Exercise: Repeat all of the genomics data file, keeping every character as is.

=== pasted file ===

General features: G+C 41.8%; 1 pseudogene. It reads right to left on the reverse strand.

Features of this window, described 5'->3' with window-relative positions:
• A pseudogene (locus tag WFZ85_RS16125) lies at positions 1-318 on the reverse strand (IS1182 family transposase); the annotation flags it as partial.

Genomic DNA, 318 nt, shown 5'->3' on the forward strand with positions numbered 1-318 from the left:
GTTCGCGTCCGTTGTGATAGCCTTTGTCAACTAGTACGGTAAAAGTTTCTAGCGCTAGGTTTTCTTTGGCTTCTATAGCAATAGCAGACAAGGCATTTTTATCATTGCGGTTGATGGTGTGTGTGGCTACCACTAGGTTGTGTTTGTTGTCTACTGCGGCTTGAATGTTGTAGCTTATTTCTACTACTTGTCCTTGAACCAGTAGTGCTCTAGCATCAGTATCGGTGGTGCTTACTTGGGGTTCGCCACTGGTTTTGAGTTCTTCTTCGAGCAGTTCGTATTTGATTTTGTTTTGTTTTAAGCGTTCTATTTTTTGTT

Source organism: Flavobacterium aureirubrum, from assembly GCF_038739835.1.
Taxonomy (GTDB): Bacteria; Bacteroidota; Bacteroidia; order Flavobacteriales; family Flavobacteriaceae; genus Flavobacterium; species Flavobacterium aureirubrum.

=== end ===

General features: G+C 41.8%; 1 pseudogene. It reads right to left on the reverse strand.

Features of this window, described 5'->3' with window-relative positions:
• A pseudogene (locus tag WFZ85_RS16125) lies at positions 1-318 on the reverse strand (IS1182 family transposase); the annotation flags it as partial.

Genomic DNA, 318 nt, shown 5'->3' on the forward strand with positions numbered 1-318 from the left:
GTTCGCGTCCGTTGTGATAGCCTTTGTCAACTAGTACGGTAAAAGTTTCTAGCGCTAGGTTTTCTTTGGCTTCTATAGCAATAGCAGACAAGGCATTTTTATCATTGCGGTTGATGGTGTGTGTGGCTACCACTAGGTTGTGTTTGTTGTCTACTGCGGCTTGAATGTTGTAGCTTATTTCTACTACTTGTCCTTGAACCAGTAGTGCTCTAGCATCAGTATCGGTGGTGCTTACTTGGGGTTCGCCACTGGTTTTGAGTTCTTCTTCGAGCAGTTCGTATTTGATTTTGTTTTGTTTTAAGCGTTCTATTTTTTGTT

Source organism: Flavobacterium aureirubrum, from assembly GCF_038739835.1.
Taxonomy (GTDB): Bacteria; Bacteroidota; Bacteroidia; order Flavobacteriales; family Flavobacteriaceae; genus Flavobacterium; species Flavobacterium aureirubrum.